Dallas — The title of Undermain Theatre’s latest production, Really, by Jackie Sibblies Drury, begs a re-examination of the commonplace modifier that gets used to reinforce whatever lazy adjective that follows: really fast, really great, really profound. The response to these remarks can often be…Really? In this case, playwright Drury with careful direction by Carson McCain uses the grief of a girlfriend and a mother to investigate what is real. What makes something real? To see it, touch it, feel it or just remember it? And what happens when there is no one left to do that for the one that’s gone?
This play is short.
At one hour, it resembles the photographs taken by the troubled artist, boyfriend, and son, Calvin (Brandon J. Murphy). Drury is capable of lengthier work as evidenced by Undermain’s rangy, expansive 2014 staging of another of hers, We Are Proud to Present…The vacuum felt at the end of Really is therefore intentional. Like the loss felt by Mother (Laura Jorgensen) and Girlfriend (Kristen Lee), we are abruptly left to fill the space with something. If we follow the Mother’s example, it will be with words.
Jorgensen fuels the barrage of verbiage with an air of affable incredulity that will be recognizable to the affluent of Dallas audiences. These are the not so subtle musings of a mother-in-law about the way her offspring are living their lives. Where Jorgensen shines is in the lingering lilt at the very end of a passage that turns her meaning as well as a sharp knife-edge.
To her credit, Lee responds with silences that are at once dutiful, workmanlike (she’s trying to take Mother’s picture in her apartment studio) and calculatedly infuriating. She won’t give in to Mother’s baiting so easily. The dynamic is reminiscent of Amanda hounding Laura in The Glass Menagerie. Lots of words with little meaning crashing on lots of meaning with little words.
Between the two comes Murphy’s Calvin, who is decidedly less sympathetic than expected. Partly the playwright is painting him through the lens of the women in a state of grief that contains a lot of anger. Partly, Murphy has chosen to accentuate a side of the character that is enigmatic and even aggressive. It’s a bold choice to lead the audience to the edge of a hole left in the shape of his character and leave them to fill it in. But isn’t that just what an artist does with their art?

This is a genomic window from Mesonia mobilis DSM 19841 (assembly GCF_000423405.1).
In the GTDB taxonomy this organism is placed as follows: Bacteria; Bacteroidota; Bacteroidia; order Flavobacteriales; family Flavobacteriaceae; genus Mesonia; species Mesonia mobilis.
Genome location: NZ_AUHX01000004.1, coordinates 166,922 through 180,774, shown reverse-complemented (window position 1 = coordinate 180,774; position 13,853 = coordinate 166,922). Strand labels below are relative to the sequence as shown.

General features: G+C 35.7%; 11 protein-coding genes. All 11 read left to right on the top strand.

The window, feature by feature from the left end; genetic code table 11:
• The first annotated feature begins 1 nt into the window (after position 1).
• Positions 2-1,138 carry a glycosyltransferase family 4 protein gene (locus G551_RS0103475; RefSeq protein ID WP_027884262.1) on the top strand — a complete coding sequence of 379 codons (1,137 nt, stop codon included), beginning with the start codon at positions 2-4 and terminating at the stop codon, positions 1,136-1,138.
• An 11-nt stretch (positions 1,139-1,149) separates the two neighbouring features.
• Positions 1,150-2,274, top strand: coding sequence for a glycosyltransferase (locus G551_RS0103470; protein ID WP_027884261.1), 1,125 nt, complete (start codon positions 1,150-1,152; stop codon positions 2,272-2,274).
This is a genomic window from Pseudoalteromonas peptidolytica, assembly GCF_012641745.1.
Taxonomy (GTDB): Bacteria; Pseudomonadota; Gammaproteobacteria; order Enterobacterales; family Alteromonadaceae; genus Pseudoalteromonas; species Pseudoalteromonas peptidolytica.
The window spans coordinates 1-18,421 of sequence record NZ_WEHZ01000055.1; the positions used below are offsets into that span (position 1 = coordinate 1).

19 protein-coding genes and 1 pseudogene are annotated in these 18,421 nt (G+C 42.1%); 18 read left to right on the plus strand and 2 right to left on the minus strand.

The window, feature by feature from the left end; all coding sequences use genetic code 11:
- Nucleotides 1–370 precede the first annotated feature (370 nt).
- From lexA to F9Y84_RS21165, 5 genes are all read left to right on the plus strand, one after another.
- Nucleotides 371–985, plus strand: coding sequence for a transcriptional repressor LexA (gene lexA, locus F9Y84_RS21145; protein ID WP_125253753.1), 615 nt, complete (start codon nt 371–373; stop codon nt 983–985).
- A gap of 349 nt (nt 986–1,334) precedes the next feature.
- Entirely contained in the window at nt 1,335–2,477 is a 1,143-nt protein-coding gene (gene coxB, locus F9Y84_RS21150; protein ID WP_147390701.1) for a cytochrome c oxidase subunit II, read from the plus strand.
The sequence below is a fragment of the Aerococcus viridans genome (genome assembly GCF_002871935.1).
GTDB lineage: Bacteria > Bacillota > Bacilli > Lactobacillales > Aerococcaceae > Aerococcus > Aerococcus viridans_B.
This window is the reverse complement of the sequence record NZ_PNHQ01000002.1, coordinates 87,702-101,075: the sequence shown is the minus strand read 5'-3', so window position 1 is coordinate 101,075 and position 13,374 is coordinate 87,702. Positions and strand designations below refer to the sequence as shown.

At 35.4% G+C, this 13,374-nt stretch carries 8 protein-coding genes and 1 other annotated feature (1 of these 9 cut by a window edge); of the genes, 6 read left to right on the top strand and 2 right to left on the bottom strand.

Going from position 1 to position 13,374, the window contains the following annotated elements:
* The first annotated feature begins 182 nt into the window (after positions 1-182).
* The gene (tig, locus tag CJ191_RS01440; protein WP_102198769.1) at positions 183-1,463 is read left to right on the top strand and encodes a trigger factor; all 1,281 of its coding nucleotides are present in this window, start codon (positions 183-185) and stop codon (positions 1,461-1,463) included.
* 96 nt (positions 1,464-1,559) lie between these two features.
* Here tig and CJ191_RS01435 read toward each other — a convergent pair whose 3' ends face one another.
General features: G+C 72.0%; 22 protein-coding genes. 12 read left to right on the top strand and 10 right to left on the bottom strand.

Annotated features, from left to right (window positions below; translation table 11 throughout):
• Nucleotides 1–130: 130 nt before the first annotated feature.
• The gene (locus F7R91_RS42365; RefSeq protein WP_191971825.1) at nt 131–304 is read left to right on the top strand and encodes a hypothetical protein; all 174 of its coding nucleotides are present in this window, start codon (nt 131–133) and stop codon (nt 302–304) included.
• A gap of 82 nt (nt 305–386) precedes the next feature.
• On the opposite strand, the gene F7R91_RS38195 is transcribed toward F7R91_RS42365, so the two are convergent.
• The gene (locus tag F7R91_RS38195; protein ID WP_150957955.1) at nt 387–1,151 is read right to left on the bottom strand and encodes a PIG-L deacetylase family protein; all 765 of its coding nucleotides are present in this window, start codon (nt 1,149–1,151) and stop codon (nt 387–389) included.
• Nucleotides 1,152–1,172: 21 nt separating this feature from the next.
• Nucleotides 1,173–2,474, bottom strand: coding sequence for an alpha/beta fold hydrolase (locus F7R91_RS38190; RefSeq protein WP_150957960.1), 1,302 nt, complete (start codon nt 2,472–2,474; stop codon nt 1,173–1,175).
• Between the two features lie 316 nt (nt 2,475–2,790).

And that is partly the point.
Ironically, for a play built around the verisimilitude of photography, director McCain stages more like a watercolorist: delicate but definite. Some moments overlay each other, sharing their colors by virtue of their translucency. Others fade out to white at the edges leaving space for our imaginations to work in the margins. It’s an approach that blends well with playwright Sibblies’ ability to wring meaning out of the spaces left between moments.
One of the most evocative is the love scene that intensifies Girlfriend and Calvin’s relationship. Lighting designer Steve Woods carefully shifts the environment as sound designer Bruce DuBose immerses the audience in a sultry, fuzz of sound. Robert Winn’s studio set with its vertigo-inducing skyline backdrop doesn’t have to shift to the bedroom for us to get the picture. Gelació Eric Gibson’s costumes feature two cardigan coups. For the first, Lee only has to drop hers off the shoulder to make us wonder if we should leave these two lovebirds alone. For the second, you’ll have to see the show.
This is a tight production that will require some unpacking after the fact. At one hour, there’s plenty of time left in the evening to do just that.